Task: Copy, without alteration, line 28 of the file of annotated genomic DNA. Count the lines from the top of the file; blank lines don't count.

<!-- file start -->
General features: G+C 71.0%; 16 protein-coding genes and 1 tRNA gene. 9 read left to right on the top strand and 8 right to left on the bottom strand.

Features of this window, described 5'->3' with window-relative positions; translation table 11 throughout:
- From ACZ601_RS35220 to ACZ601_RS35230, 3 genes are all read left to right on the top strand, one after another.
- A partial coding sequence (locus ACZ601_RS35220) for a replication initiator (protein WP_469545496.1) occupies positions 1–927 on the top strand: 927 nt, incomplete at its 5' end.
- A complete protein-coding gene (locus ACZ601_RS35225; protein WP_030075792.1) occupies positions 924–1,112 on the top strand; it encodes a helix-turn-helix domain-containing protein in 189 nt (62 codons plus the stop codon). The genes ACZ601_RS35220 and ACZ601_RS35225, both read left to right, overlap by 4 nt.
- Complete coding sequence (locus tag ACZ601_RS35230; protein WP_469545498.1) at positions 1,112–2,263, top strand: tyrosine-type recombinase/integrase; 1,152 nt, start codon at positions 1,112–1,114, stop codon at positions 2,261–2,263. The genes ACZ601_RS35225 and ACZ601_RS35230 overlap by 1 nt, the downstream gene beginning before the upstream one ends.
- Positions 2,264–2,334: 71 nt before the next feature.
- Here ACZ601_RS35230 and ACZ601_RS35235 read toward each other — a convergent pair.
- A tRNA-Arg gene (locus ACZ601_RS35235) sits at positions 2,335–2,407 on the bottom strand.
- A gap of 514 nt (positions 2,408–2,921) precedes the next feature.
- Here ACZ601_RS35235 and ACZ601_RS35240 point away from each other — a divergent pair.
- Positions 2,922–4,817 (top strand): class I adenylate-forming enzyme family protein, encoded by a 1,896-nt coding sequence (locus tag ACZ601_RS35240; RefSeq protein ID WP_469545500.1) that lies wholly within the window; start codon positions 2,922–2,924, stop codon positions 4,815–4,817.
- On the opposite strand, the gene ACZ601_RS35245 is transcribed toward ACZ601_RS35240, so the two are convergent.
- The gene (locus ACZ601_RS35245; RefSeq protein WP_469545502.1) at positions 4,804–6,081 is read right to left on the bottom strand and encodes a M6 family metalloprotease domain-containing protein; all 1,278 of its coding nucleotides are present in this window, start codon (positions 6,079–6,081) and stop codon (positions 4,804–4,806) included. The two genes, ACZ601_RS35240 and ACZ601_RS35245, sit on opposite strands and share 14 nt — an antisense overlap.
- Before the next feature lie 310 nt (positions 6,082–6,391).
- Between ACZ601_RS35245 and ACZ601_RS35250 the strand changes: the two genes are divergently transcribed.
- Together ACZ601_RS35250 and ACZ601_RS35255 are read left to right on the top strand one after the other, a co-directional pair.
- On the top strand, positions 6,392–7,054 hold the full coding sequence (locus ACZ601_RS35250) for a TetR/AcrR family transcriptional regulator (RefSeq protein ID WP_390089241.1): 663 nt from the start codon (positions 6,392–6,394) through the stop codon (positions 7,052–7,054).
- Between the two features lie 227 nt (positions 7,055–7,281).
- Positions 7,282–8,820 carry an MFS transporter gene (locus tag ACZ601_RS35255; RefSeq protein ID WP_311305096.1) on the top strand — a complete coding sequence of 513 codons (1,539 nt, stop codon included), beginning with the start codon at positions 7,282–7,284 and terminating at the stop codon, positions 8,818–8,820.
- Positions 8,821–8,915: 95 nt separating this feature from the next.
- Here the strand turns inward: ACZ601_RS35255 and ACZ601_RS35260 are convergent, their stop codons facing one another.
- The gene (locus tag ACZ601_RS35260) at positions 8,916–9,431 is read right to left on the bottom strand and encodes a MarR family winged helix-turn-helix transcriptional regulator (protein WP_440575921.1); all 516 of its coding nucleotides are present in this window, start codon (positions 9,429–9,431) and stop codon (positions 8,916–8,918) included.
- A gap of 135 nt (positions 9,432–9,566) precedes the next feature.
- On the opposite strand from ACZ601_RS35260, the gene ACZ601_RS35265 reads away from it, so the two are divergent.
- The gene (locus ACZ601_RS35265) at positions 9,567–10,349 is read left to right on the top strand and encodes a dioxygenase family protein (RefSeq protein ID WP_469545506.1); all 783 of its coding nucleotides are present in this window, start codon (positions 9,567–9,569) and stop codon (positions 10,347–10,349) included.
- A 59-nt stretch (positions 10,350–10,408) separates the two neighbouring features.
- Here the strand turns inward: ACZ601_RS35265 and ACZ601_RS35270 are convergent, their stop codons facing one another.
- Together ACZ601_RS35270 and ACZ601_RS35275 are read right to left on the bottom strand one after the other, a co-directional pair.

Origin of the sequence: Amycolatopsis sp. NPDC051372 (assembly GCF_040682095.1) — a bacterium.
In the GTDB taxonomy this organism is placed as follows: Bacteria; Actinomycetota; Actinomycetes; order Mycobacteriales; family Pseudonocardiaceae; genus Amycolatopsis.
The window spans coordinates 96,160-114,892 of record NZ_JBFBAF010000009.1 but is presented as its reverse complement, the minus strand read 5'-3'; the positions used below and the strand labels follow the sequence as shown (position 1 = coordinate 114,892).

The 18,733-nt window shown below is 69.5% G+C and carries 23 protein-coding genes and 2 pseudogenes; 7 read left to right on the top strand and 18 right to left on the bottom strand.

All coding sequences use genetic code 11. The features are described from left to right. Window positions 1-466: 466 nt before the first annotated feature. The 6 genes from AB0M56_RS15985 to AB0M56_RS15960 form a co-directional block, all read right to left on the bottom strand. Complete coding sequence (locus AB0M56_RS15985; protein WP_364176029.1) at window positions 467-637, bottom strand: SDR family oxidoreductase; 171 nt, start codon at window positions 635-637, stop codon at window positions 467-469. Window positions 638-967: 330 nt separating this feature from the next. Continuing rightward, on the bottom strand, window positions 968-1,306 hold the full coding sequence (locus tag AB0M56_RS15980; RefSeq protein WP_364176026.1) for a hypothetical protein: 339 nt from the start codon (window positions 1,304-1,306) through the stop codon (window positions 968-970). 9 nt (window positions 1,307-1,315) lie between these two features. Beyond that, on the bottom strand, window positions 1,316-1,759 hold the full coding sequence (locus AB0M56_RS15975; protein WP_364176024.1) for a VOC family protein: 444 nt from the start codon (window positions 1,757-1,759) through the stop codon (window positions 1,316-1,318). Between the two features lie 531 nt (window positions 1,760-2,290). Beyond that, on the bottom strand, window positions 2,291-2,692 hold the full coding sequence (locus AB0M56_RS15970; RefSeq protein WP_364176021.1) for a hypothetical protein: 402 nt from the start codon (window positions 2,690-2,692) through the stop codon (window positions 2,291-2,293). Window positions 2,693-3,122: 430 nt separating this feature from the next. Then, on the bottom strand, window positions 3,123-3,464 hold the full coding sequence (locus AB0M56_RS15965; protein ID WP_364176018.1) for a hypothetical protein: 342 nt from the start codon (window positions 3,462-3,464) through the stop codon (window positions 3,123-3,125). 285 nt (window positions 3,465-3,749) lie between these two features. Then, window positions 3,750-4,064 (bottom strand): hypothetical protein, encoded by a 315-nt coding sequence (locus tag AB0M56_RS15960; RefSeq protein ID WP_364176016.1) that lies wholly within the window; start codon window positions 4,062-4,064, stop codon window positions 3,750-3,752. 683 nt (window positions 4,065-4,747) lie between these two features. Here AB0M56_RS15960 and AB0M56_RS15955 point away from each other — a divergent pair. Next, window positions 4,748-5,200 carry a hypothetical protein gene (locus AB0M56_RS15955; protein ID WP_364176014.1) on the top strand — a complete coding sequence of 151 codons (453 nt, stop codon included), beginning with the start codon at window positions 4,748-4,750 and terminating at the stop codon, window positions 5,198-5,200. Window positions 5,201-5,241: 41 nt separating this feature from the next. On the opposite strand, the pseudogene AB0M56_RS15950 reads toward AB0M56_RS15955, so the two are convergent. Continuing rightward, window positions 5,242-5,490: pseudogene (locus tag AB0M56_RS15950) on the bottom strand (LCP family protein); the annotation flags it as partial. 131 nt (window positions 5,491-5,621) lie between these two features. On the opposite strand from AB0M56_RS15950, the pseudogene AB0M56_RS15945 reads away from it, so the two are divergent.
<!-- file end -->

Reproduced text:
- Here the strand turns inward: ACZ601_RS35265 and ACZ601_RS35270 are convergent, their stop codons facing one another.